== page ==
The Washington Post’s editorial of Sunday on “massive resistance” is one of the most intellectually bankrupt, morally repugnant things I’ve read in a long time.[read_more]
Once again, rather than entertain the possibility that opponents hold principled policy differences, the Post’s Editorial Board has decided to take the low road and compare all Republican opposition to Medicaid expansion as just the product of racism. Six years into the Obama era, this trope is wearing a bit thin. But then again, no one ever reads the Washington Post’s Editorial section for new ideas.
Massive resistance was the indefensible policy of racial discrimination put into place by Virginia Democrats in a desperate attempt to preserve Jim Crow. This policy is a stain on our Commonwealth that will never be removed. It should not be invoked lightly. To compare our Party’s elected officials to those who are responsible for massive resistance is beyond the pale.
Since the Washington Post is unable to fathom any rational reason for opposing Medicaid expansion, I will gladly take the time to explain it to them. To steal a phrase from President Obama, let me be clear: Republicans want quality, affordable health care for all Virginians.
Where we differ from President Obama, Governor McAuliffe, and General Assembly Democrats is the best way to connect Virginians with that health care. Virginia’s Medicaid system is badly broken. Plagued with inefficiency, waste, fraud, and abuse, Medicaid was groaning under its own weight long before Obamacare. The program continues to consume more and more of Virginia’s budget, even with Federal matching funds.
As many who have purchased Obamacare plans have discovered, health insurance does not equal health care. As paperwork grows and reimbursements drop, a number of doctors have declined to accept Medicaid as a form of payment. The Federal government recently cut payments to Medicaid providers yet again.
What happens with that system finally becomes unsustainable? One need look no further than Tennessee’s failed experiment with Medicaid expansion in the late 1990s and early 2000s to find that answer. By the time Democrat Governor Phil Bredesen ended the program, “TennCare” had begun to devour larger and larger chunks of the state budget. Cost control measures were challenged in Federal court, and Tennessee lost, leaving taxpayers on the hook for the ever-growing bill.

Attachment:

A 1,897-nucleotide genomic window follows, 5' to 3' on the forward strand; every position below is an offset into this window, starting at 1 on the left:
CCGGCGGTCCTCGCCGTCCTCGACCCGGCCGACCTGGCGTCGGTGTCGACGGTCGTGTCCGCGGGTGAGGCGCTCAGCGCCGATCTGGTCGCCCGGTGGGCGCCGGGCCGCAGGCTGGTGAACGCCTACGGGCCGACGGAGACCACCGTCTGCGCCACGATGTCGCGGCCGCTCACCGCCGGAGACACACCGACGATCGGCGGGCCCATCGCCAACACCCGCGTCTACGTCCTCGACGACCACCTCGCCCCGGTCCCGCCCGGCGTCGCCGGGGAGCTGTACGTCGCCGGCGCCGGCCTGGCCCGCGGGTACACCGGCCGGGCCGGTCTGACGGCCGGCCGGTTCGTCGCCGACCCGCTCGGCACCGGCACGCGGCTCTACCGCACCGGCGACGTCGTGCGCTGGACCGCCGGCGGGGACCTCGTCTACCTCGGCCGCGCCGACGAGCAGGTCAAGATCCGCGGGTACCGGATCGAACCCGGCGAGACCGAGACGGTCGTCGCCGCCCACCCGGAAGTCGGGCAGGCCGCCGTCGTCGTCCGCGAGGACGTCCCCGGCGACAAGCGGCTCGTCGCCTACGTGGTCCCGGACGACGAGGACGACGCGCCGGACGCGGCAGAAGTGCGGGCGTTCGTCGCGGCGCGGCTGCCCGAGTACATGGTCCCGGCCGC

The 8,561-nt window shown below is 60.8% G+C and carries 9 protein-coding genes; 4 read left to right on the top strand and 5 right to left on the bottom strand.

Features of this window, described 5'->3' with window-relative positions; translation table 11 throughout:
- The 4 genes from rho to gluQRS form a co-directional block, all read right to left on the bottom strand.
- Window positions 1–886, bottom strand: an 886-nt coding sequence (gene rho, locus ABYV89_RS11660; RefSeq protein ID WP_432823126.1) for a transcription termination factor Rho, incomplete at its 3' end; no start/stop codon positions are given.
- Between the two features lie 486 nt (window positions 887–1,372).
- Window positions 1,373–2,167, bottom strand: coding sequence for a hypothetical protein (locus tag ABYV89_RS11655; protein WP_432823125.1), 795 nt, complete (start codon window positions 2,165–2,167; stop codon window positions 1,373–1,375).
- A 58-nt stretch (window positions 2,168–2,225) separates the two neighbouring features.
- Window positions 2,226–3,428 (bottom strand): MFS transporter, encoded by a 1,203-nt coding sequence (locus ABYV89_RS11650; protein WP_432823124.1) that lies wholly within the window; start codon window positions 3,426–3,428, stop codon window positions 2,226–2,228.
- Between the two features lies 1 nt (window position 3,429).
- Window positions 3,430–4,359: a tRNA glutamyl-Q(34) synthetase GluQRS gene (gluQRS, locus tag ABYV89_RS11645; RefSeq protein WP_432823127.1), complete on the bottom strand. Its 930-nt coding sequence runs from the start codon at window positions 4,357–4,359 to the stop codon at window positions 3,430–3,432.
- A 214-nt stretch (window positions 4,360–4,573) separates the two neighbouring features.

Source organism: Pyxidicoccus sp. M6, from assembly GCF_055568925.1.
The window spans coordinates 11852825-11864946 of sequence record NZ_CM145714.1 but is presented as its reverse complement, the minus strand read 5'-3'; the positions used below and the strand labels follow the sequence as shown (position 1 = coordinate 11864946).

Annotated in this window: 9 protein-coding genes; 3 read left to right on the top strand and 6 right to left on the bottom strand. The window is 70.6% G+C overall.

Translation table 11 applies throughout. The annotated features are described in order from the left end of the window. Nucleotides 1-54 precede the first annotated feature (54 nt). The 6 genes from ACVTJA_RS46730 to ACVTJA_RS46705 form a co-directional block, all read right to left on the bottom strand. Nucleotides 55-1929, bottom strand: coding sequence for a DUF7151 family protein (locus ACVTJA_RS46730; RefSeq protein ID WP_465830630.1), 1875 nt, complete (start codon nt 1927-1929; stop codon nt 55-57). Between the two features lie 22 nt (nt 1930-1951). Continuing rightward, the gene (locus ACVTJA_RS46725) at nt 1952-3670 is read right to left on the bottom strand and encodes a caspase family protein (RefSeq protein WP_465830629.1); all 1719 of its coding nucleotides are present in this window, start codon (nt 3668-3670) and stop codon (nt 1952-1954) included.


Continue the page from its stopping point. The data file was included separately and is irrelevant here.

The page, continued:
In the end, Tennessee finally ran out of other people’s money, and the TennCare experiment came to a painful, abrupt end.
When — not if — the costs of an expanded Medicaid program in Virginia balloon beyond expectation, taxpayers will wind up on the hook. Unlike the Federal government, Virginia can neither run a deficit nor print money, leaving the Commonwealth with unpleasant choices. Raise taxes perpetually to pay for the every-growing program, sacrifice priorities like education and transportation, or pull the health care rug out from under Virginians who have now come to depend on the program.
Republicans want to craft patient centered, free market solutions to meet the needs of our fellow Virginians. What shape those solutions take should be the subject of robust public debate, but they will all have one thing in common — they will not share the top-down, government-mandate heavy approach that is Obamacare.
Patients, rather than bureaucrats, should decide what kind of coverage they want to buy and Republicans are leading the way in finding these types of workable, market-based solutions. The most recent example came from Ed Gillespie, who put forward a thoughtful, workable plan in 2014 and nearly defeated Mark Warner in what almost everyone said was an unwinnable race.
But you’ll never learn any of that reading the pages of the Washington Post Editorial Board. No, in these once well-reasoned pages all opposition to President Obama is born of racism, and any concern about the sustainability of government spending is the fruit of ill will, and nothing more.
Sunday’s editorial is nothing more than a tacit admission that liberals like the Post’s Editorial Board have lost the argument, but lack the good grace to concede.